Hyperthyroidism is a common disease of older cats. This disorder is caused by excessive growth of the thyroid gland tissue or less commonly a tumor of the gland. This in turn results in increased production and secretion of the thyroid hormone, T4.
The classic clinical signs of hyperthyroidism are weight loss, voracious appetite, increased heart rate and restlessness or hyperactivity. We can also see increased thirst and urination, vomiting, diarrhea, and hair coat changes.
Hyperthyroidism is diagnosed by finding an increase of the T4 (thyroid hormone) in the blood. In some cases, the T4 level may be in a 'grey zone' in which an additional test called a free T4 is needed to confirm the diagnosis of hyperthyroidism. Common problems seen in conjunction with hyperthyroidism are chronic kidney failure, heart disease, high blood pressure, and gastrointestinal disease.
There are three treatment options available; radioactive iodine treatment, antithyroid medication, or surgical removal of the thyroid gland. Radioactive iodine treatment is an excellent way to cure the disease in most cases. The pet must be hospitalized for several days during the treatment. The radioactive iodine becomes concentrated in the thyroid and the radiation destroys a portion of the thyroid cells. Most cats have normal T4 levels within three months. After returning home, the patient will have very specific instructions for care including limited contact with family members and proper disposal of the animal's wastes for a certain period of time.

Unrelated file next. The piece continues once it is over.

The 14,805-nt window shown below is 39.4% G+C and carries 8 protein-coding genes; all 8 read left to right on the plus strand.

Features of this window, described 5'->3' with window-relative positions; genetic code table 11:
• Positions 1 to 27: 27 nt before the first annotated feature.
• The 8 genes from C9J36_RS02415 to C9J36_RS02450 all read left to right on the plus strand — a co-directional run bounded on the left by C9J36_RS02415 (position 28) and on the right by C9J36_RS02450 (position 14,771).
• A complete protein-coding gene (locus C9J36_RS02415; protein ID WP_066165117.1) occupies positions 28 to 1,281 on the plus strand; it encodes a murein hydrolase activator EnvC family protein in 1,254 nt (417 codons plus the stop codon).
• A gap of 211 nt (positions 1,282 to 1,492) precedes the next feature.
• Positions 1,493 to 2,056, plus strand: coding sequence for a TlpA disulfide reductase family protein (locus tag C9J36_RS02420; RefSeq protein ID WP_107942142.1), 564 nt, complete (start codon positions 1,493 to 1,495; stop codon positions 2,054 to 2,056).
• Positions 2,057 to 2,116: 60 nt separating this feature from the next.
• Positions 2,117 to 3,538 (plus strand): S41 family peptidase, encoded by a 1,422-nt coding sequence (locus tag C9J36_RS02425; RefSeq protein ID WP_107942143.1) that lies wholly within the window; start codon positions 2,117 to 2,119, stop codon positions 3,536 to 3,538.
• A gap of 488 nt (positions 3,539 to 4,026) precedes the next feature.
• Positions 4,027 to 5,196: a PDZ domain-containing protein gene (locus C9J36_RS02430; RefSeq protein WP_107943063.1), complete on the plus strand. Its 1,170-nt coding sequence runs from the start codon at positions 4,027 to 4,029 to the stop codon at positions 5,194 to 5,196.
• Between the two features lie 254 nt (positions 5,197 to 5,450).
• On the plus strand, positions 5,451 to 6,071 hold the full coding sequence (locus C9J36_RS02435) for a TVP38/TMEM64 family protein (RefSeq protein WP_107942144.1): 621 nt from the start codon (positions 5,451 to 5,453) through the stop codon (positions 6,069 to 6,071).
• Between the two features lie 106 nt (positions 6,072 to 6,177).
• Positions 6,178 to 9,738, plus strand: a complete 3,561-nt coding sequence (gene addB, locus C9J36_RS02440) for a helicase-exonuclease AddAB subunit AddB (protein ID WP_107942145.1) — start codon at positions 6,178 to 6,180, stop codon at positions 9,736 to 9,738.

Antithyroid medication, Tapazole, is also widely used and a good way to control the disease. The medication does not cure the patient but inhibits the production of thyroid hormone therefore resolving clinical signs while being treated. As with any medication, some side effects can occur, therefore frequent monitoring is necessary. Initially, the T4 level, complete blood count and kidney values are monitored every 2 weeks for 2-3 months until the correct dose of medication is achieved and then it should be monitored every 6-12 months. This is important to make sure that the correct level of medication is being administered, and that the kidneys and bone marrow are not having a problem in response to drug treatment.
The third form of treatment is surgical removal of the thyroid gland. There are risks and complications associated with surgery and so this treatment is reserved for specific cases. In most cases, we recommend the first two treatments.